What exactly is coulrophobia? How far is the oche from a darts board? And what was built on the site of Jones Road sports ground?
If you can answer these questions, then I applaud you. I really do, and you should take that as high praise because I like to think I’m pretty good at general knowledge.
I’ve been in the team that’s won the school quiz and doubled that up with a narrow - and highly controversial - defeat in the Scouts quiz.
But on holiday this past week, I’ve seen a whole new world of quizzing, and it centres upon coulrophobia, Jones Road and the distance of the oche.
No normal person knows all those answers. You might luck into knowing one of them, but not all three.
And so, beyond the obvious sprinkling of sour grapes, envy and dismay that greeted my defeat in the holiday camp quiz, my instincts detected the distinctive aroma of a rodent. Friends, I smelled a rat.
For one thing, the winning teams were rivals, who were obviously trying to outdo each other.
For another, each team seemed top-heavy with youngsters, barely into their teens, who seemed to have answered an amazing number of these obscure questions.
Now I’m not being ageist here, but these didn’t look like the sort of youngsters who instinctively knew which year Mrs Thatcher first came to power (1979, of course), or even which Shakespeare play featured Rosencrantz and Guildenstern (that would be Hamlet).
They were smart lads, no doubt about that, but my guess is their brains were, at least partly, hidden in their smartphones.
The smartphone is killing the quiz. Two decades ago, the only way you could really cheat in a pub quiz was to bring along a mate who knew everything.
I knew a few of those people, including a couple who used to make decent money by going round pubs and learning all the answers to a certain brand of trivia machine.
Once they’d done that, they would find out the locations of all the same machines, drive round to them all and gradually empty them of cash while bewildering the other locals with their knowledge of African flags and Latin bird names.
Then came the advent of early mobile phones, with the temptation to text a friend. There you would be, confronted with the challenge of remembering the name of David Copperfield’s mother, and all you would have to do was now text your mate Paul and ask him to look it up.
Five minutes later - bosh. Ping goes the text message and the word Clara goes into your answer sheet.
For the professional quizzer, this was a very easy route. Four blokes in the pub and someone at home, in front of the computer with the mobile on standby.
But for the rest of us, it was still too much like hard work. Did we really have a mate to bother with confirmation about who won the 1966 FA Cup?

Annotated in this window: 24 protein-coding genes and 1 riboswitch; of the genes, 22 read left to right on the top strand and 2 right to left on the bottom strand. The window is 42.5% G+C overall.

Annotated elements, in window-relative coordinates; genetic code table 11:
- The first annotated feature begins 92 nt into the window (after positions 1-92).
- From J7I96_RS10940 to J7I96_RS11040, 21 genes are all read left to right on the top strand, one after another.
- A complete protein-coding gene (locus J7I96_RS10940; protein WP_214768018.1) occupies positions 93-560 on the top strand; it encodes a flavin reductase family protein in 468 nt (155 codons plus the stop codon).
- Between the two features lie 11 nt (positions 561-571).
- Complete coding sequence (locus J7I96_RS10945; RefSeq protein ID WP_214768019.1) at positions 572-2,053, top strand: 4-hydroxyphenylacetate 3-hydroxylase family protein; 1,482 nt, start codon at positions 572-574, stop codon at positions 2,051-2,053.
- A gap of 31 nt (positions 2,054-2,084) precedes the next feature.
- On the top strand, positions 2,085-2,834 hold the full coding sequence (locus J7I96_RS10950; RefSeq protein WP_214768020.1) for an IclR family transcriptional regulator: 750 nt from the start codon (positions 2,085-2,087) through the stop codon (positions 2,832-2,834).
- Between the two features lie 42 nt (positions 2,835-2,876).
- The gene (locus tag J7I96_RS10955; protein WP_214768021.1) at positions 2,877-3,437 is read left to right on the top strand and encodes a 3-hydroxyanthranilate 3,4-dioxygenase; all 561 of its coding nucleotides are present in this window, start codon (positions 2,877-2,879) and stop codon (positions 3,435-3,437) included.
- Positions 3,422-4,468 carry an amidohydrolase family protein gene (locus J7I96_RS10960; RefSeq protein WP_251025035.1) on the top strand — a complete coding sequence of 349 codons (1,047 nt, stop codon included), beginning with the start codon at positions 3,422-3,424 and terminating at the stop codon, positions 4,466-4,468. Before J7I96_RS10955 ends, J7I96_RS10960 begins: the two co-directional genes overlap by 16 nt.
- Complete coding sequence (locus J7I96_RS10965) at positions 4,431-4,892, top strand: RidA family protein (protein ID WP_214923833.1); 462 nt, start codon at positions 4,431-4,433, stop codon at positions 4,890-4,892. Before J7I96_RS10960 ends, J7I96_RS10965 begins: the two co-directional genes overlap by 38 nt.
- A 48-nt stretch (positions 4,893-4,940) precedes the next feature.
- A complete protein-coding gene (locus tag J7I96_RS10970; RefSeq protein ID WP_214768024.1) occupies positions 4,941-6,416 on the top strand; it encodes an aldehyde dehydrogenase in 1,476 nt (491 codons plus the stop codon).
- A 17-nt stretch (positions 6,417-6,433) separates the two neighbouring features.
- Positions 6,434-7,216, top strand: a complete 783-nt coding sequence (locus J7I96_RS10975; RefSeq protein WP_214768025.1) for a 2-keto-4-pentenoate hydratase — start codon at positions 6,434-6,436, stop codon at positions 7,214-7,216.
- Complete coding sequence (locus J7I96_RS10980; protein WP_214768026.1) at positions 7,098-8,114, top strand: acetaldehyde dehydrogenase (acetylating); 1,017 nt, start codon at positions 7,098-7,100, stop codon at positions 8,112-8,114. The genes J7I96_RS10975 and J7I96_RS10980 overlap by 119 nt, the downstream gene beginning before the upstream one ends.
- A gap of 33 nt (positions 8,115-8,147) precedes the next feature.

And could we really face the horrific prospect of being caught, and branded a cheat? Was it really worth the effort?
But now, I fear it’s getting to be too easy for the cheats. A smartphone tucked in the pocket, or hidden on the lap, and a subtle glance down to tap into Google.
A moment later that impossible question about which currency they use in Guatemala is solved.
"Quetzal" says the phone, and it’s time to move on to the picture round, sure in the knowledge you’ve got it right while all around you, people are scratching their heads in bemusement.
Quizmasters are wise to all this, of course. They always ask for phones to be switched off and for people to be honest.
But it’s hard to tell a room full of people to ignore their phones for the evening when mobiles have become such an integral part of life.
If you’ve left your children with a babysitter, you’re not going to turn off the phone in case there’s a problem, are you?
You’ll probably check the screen every now and then to see if you’ve got a message or text.
You’re honest, of course, but how do you know if the person on the next table is also checking up on the kids, or actually discovering the only British Prime Minister to be assassinated (Spencer Perceval - correct spelling please).
And by the same token, is that bored-looking youngster over there just texting his mate or is he setting up Shazam for the music round?
The problem is twofold, you see. It’s not just cheating that damages the fun of these quizzes, but the knowledge that you can cheat.
As technology becomes smaller, quicker and increasingly pervasive, you wonder whether these quizzes will just wither away.
A colleague of mine at work has a pair of Google glasses, which allow him to connect to the internet all the time. And however good I might think I am at trivia quizzes, I don’t think I could beat Google.
And to answer the opening questions - coulrophobia is the morbid fear of clowns; an oche is 7ft 9.25 inches from the board and Jones Road Sports Ground was redeveloped into Croke Park stadium, in Ireland.
And if you got all of them - without using Google - then you are a wonder.
I followed Watford’s opening fixture from afar, but even from France it’s clear a 3-0 win is a brilliant way to start the season.
There seems to be an air of quiet confidence round the club at the moment and goals from Deeney, Vydra (ah, welcome back fella) and Forestieri only highlight the talent available to the Hornets.
Having predicted a good season last year, and then watched with mounting disappointment, I shan’t be cracking open the crystal ball any time soon. But it feels good.